July 16, 2007

Someday. . . .

Once upon a time, I went to BYU.

Then, after three years, my freshly acquired husband and I decided to move to Texas (warm! fun! good schools! cheap housing!).

Thanks to choosing the shortest major there was (history), only three classes stood between me and my first academic diploma (I didn't graduate from high school). And all of those classes were offered online. After I moved to Texas last year, I enrolled in those classes, ordered the books, and pushed myself through those nine credits (pssst. . .online classes, while excellent in theory, are rather unwonderful, and I would highly recommend skipping them if possible). I took my last final in January, and we celebrated by eating raw fish. It was a really fantastic day.

Of course, I had to wait until the end of April to be officially graduated, seeing as how they don't really care to just mail out diplomas any old time. They want you on their time table. And, since they are the holders and distributors of the diplomas, you must go along with it. Also, when they say you must pay $15 for the privilege of receiving the diploma you've already paid thousands of dollars to get, well, you go along with that too.

I waited for my diploma.

And waited.

And then, instead of a hefty envelope protecting my diploma from bending, tearing, or crumpling, I got a thin little envelope saying "Congratulations on graduating! What an accomplishment! We are so proud! Also, you owe us ten more dollars for mystery fees and if you don't send it in a brown paper bag in unmarked bills, you'll never see your precious diploma again."

So what was I to do? I called up, gave them my credit card number, and paid the ten dollars.

And then the waiting began in earnest.

Every day, I'd check the mail.

Every day, nothing.

Repeat for dozens of days.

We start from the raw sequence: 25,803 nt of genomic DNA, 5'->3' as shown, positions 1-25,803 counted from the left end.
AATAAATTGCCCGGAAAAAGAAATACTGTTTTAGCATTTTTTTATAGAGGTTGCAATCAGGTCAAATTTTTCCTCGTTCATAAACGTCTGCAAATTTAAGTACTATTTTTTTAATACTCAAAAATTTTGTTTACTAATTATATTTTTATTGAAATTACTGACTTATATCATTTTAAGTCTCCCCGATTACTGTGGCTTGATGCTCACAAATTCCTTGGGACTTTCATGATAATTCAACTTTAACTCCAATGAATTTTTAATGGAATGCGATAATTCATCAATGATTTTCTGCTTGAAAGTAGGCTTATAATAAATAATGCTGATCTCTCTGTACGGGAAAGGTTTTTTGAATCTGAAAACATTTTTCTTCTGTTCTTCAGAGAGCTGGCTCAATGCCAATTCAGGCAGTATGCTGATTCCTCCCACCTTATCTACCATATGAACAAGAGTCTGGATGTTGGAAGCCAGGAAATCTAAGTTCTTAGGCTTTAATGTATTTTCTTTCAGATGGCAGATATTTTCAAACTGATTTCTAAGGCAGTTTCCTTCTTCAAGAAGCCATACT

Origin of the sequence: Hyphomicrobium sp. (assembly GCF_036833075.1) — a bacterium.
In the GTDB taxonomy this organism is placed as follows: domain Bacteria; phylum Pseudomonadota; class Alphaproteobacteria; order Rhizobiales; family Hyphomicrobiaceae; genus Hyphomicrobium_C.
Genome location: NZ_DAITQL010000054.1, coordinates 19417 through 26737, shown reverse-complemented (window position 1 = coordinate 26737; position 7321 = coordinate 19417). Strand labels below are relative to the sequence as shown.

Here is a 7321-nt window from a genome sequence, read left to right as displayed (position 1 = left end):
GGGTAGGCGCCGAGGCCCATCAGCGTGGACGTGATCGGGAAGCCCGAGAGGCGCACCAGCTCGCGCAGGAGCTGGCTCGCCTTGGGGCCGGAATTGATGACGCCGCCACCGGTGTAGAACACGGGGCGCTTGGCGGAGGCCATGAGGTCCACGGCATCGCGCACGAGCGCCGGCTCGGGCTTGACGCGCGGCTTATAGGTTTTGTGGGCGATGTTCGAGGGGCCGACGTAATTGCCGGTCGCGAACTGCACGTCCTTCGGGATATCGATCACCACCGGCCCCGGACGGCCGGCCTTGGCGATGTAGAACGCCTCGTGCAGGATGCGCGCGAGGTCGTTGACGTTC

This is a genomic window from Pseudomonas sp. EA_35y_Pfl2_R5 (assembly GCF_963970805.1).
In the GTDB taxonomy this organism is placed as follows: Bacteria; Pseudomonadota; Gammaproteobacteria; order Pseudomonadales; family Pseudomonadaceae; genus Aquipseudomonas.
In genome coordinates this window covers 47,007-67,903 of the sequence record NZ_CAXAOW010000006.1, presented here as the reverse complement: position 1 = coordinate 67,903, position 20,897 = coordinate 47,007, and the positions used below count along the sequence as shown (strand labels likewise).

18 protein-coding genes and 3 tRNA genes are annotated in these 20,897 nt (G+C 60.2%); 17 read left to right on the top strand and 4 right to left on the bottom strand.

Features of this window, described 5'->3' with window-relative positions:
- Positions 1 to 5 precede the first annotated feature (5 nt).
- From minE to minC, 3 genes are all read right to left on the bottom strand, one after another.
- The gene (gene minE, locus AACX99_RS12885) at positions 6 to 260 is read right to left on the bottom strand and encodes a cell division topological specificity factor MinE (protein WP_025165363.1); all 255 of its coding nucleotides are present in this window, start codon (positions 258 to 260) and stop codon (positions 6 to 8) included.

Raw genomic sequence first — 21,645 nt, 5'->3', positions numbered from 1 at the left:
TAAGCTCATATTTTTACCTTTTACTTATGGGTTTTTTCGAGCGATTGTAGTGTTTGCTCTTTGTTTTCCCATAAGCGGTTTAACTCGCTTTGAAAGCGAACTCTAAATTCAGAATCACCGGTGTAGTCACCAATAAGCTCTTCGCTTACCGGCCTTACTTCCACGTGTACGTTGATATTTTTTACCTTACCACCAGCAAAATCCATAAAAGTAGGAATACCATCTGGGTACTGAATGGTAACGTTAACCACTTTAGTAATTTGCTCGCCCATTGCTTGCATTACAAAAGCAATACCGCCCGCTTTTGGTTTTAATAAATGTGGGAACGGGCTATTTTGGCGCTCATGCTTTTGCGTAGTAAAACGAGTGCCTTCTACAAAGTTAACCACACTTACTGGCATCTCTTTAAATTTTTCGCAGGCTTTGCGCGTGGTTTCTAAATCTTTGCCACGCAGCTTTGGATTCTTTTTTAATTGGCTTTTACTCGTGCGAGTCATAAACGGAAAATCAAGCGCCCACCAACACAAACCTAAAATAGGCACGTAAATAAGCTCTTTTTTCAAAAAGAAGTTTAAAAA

Finally, I called BYU Records and asked what had happened to my diploma. The lady looked up my records and told me I had a $10 fine. Yes, yes, I'd heard that line. I told her I'd paid it already. "Oh, I'm so glad you've called!" the nice lady on the other end told me. "You see, the financial office doesn't notify us when someone has paid their fines, so we have no way to know if your diploma should be mailed unless you contact us personally." Then I melted the phone with the fiery anger of my eyes.

She said she'd put the diploma in the mail.

And the waiting recommenced.

After two more weeks, I called again. A charming young man named Mike told me it had been mailed on July 4. I didn't ask WHY they'd waited nearly 10 days after I'd called to put it in the mail. I didn't ask why anyone was even working on the 4th of July (BYU takes off Pioneer Day, for heaven's sake; not the 4th of July?). I just thanked him politely and then wept into my cell phone. Perhaps someday, when my children were graduating from college, my diploma would arrive.

Today, when we pulled up to the house after work, I told Bart that my diploma was here. I could feel it; we should get the camera to record this moment for posterity. Bart laughed, since I've said something like this every day for the last month.